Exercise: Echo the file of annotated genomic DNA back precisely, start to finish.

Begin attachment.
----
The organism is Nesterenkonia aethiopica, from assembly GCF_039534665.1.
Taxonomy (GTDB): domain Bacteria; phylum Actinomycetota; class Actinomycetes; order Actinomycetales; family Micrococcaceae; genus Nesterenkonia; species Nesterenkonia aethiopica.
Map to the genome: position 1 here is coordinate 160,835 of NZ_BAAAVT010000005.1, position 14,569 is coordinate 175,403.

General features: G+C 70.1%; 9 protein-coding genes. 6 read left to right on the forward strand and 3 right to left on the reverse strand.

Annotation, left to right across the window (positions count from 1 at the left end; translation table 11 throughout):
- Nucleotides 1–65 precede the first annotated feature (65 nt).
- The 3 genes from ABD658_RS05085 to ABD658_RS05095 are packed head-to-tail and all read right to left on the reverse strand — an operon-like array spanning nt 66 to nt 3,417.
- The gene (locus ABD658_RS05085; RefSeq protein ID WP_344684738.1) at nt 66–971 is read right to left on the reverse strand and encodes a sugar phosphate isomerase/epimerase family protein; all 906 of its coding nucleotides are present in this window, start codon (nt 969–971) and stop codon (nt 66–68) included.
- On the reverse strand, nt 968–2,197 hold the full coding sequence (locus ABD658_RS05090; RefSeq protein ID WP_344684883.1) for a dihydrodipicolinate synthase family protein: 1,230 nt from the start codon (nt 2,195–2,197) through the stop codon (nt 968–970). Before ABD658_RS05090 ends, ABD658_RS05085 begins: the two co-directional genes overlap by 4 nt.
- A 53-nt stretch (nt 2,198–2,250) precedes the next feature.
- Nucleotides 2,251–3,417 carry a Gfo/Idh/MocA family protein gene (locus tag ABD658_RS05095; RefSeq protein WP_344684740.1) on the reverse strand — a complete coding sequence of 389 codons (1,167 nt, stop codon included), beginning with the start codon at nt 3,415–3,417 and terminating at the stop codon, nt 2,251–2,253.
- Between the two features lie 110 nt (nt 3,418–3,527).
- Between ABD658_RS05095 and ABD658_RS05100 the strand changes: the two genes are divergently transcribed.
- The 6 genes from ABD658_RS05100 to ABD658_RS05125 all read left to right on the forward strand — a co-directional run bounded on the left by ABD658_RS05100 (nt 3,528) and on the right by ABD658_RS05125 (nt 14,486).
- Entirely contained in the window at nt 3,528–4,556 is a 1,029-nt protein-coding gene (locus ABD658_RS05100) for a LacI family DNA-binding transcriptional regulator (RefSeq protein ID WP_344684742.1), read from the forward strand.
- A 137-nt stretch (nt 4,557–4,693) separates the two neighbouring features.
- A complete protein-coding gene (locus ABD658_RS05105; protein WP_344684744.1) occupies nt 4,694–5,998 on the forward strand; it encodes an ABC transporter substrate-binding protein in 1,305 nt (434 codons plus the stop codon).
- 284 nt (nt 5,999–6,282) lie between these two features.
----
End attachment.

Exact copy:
The organism is Nesterenkonia aethiopica, from assembly GCF_039534665.1.
Taxonomy (GTDB): domain Bacteria; phylum Actinomycetota; class Actinomycetes; order Actinomycetales; family Micrococcaceae; genus Nesterenkonia; species Nesterenkonia aethiopica.
Map to the genome: position 1 here is coordinate 160,835 of NZ_BAAAVT010000005.1, position 14,569 is coordinate 175,403.

General features: G+C 70.1%; 9 protein-coding genes. 6 read left to right on the forward strand and 3 right to left on the reverse strand.

Annotation, left to right across the window (positions count from 1 at the left end; translation table 11 throughout):
- Nucleotides 1–65 precede the first annotated feature (65 nt).
- The 3 genes from ABD658_RS05085 to ABD658_RS05095 are packed head-to-tail and all read right to left on the reverse strand — an operon-like array spanning nt 66 to nt 3,417.
- The gene (locus ABD658_RS05085; RefSeq protein ID WP_344684738.1) at nt 66–971 is read right to left on the reverse strand and encodes a sugar phosphate isomerase/epimerase family protein; all 906 of its coding nucleotides are present in this window, start codon (nt 969–971) and stop codon (nt 66–68) included.
- On the reverse strand, nt 968–2,197 hold the full coding sequence (locus ABD658_RS05090; RefSeq protein ID WP_344684883.1) for a dihydrodipicolinate synthase family protein: 1,230 nt from the start codon (nt 2,195–2,197) through the stop codon (nt 968–970). Before ABD658_RS05090 ends, ABD658_RS05085 begins: the two co-directional genes overlap by 4 nt.
- A 53-nt stretch (nt 2,198–2,250) precedes the next feature.
- Nucleotides 2,251–3,417 carry a Gfo/Idh/MocA family protein gene (locus tag ABD658_RS05095; RefSeq protein WP_344684740.1) on the reverse strand — a complete coding sequence of 389 codons (1,167 nt, stop codon included), beginning with the start codon at nt 3,415–3,417 and terminating at the stop codon, nt 2,251–2,253.
- Between the two features lie 110 nt (nt 3,418–3,527).
- Between ABD658_RS05095 and ABD658_RS05100 the strand changes: the two genes are divergently transcribed.
- The 6 genes from ABD658_RS05100 to ABD658_RS05125 all read left to right on the forward strand — a co-directional run bounded on the left by ABD658_RS05100 (nt 3,528) and on the right by ABD658_RS05125 (nt 14,486).
- Entirely contained in the window at nt 3,528–4,556 is a 1,029-nt protein-coding gene (locus ABD658_RS05100) for a LacI family DNA-binding transcriptional regulator (RefSeq protein ID WP_344684742.1), read from the forward strand.
- A 137-nt stretch (nt 4,557–4,693) separates the two neighbouring features.
- A complete protein-coding gene (locus ABD658_RS05105; protein WP_344684744.1) occupies nt 4,694–5,998 on the forward strand; it encodes an ABC transporter substrate-binding protein in 1,305 nt (434 codons plus the stop codon).
- 284 nt (nt 5,999–6,282) lie between these two features.